G recalled having a depressed mood since the time of her parent's separation in 2007. Her first psychiatric hospitalization occurred at the age of 7, at which time she endorsed auditory hallucinations telling her "you are fat", "stop eating", "you are worthless" and commanding her to cut herself. Her first suicide attempt occurred at the age of 10 when she took overdose of nonsteroidal anti-inflammatory drug. This was followed by more than ten acute psychiatric hospitalizations for depression, self-injurious behavior, and suicide attempts.
G underwent neurocognitive testing with the Wechsler Intelligence Scale for Children-Integrated: Fourth Edition (WISC-IV) 2014. The result of her full scale IQ index was 65 and she met criteria for the diagnosis of intellectual disability.
G was most recently transferred from an acute hospital to a state teaching psychiatric hospital for stabilization of depression – manifested by mood lability, temper tantrums, poor sleep, anxiety, negative self-statements, impulsivity, and suicidality. Her past treatment for similar symptoms included medication trials with sertraline, risperidone, and clonidine. At the time of transfer she was prescribed lamotrigine, aripiprazole, escitalopram, guanfacine, clonazepam, and melatonin.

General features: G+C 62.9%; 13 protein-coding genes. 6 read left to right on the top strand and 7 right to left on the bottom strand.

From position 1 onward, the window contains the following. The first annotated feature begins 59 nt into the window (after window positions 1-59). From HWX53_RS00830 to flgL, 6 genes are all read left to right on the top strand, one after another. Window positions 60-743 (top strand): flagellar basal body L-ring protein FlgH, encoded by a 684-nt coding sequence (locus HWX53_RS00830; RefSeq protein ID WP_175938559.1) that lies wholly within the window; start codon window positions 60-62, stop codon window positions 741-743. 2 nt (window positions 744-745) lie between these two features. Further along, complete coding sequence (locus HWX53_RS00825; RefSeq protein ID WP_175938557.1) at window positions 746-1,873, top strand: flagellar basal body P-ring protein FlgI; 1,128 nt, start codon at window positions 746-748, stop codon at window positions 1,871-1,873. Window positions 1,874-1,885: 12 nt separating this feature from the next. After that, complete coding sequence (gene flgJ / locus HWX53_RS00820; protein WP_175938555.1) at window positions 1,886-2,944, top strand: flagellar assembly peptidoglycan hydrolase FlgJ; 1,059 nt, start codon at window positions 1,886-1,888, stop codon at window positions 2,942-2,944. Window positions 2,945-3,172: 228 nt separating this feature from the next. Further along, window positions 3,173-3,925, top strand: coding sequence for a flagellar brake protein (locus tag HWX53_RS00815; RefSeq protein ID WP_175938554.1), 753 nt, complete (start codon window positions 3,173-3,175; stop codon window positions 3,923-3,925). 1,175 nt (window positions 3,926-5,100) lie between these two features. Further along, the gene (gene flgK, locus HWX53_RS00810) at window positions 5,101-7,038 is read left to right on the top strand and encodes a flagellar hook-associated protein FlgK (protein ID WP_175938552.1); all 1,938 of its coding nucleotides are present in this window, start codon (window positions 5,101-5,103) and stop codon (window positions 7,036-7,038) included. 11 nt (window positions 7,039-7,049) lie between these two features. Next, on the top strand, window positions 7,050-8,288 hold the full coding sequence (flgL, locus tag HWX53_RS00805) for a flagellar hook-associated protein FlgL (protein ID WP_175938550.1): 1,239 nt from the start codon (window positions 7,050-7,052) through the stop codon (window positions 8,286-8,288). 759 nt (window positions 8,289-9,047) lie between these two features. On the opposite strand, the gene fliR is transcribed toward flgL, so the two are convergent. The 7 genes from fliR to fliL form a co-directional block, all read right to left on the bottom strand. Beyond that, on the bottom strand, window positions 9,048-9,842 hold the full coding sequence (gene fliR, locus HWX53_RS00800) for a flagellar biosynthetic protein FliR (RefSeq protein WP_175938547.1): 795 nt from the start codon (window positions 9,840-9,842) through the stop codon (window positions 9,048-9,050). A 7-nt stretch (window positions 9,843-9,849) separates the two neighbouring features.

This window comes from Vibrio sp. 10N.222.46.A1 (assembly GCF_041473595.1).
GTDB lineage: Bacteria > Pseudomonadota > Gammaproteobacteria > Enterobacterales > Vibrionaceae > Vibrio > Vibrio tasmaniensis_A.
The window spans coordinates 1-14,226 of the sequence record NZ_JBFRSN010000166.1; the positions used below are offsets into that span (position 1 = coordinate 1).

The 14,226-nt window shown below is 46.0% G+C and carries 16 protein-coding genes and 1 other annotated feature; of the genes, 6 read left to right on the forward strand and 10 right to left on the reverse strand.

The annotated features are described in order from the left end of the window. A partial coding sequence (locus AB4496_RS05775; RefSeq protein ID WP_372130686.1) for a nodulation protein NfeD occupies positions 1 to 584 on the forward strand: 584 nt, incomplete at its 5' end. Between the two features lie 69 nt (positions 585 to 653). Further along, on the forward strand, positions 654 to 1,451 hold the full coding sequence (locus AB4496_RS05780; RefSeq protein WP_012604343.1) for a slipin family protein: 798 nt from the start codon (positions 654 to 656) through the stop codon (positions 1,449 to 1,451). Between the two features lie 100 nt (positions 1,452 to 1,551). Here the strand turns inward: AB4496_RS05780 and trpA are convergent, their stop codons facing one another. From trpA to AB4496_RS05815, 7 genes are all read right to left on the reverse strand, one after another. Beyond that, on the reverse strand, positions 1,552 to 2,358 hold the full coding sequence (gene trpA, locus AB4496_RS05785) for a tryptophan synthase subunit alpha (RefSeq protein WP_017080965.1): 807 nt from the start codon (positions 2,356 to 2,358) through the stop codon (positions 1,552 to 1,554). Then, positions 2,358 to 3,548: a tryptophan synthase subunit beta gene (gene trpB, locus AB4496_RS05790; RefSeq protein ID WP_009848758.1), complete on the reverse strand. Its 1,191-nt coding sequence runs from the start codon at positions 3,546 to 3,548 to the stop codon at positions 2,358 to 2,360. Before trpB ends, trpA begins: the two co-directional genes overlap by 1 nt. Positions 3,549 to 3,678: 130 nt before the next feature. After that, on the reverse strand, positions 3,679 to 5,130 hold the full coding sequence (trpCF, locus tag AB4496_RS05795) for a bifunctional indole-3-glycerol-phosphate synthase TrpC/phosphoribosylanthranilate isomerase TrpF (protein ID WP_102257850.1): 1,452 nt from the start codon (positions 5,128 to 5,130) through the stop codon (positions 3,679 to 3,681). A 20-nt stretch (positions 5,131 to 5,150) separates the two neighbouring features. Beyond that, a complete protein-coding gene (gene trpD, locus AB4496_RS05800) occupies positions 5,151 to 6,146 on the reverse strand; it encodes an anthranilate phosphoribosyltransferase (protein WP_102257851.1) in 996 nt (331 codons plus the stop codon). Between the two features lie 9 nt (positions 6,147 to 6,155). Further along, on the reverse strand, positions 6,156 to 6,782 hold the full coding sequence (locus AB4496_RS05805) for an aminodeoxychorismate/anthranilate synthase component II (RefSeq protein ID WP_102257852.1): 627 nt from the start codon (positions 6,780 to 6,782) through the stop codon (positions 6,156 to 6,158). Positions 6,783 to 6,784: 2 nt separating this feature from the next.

In the current psychiatric hospitalization, G’s medications were sequentially discontinued with the exceptions of lamotrigine and melatonin, maintained for mood stabilization and sleep regulation, respectively. Naltrexone was later added to attenuate any potential reinforcing effects of her self-injury. The main modality of her treatment, however, was psychotherapy, aimed at targeting her depressed mood, low self-esteem, and associated maladaptive behaviors. She tended to demonstrate poor attention, perseveration, and concrete thinking, so the goal of therapy was explained as an opportunity for her to talk about her “feelings and behaviors”. This phrase was repeated as often as necessary to help redirect her in sessions, which took place three times a week for 20-35 minutes depending on what she was able to tolerate. New information, such as coping skills and distress tolerance techniques, was relayed to her in short and simple sentences and she was often asked to restate concepts in her own words in order to ascertain her level of understanding. Many times she responded to such inquiries with information only peripherally relevant or simply said, “I don’t know. What did you say?” In such instances the information was provided again until she was able to demonstrate greater comprehension and memory. She was also presented with a behavioral sticker chart that listed five positive behaviors for which she could earn rewards daily and increase her autonomy within the facility. When she successfully performed any of the positive behaviors she was given significant praise and encouragement to keep up the good work. In contrast, her mood dysregulation and potentially harmful behaviors were met with planned ignoring when appropriate in order to discourage these actions. G’s parents also engaged in weekly family therapy during which they received ongoing support and psycho education.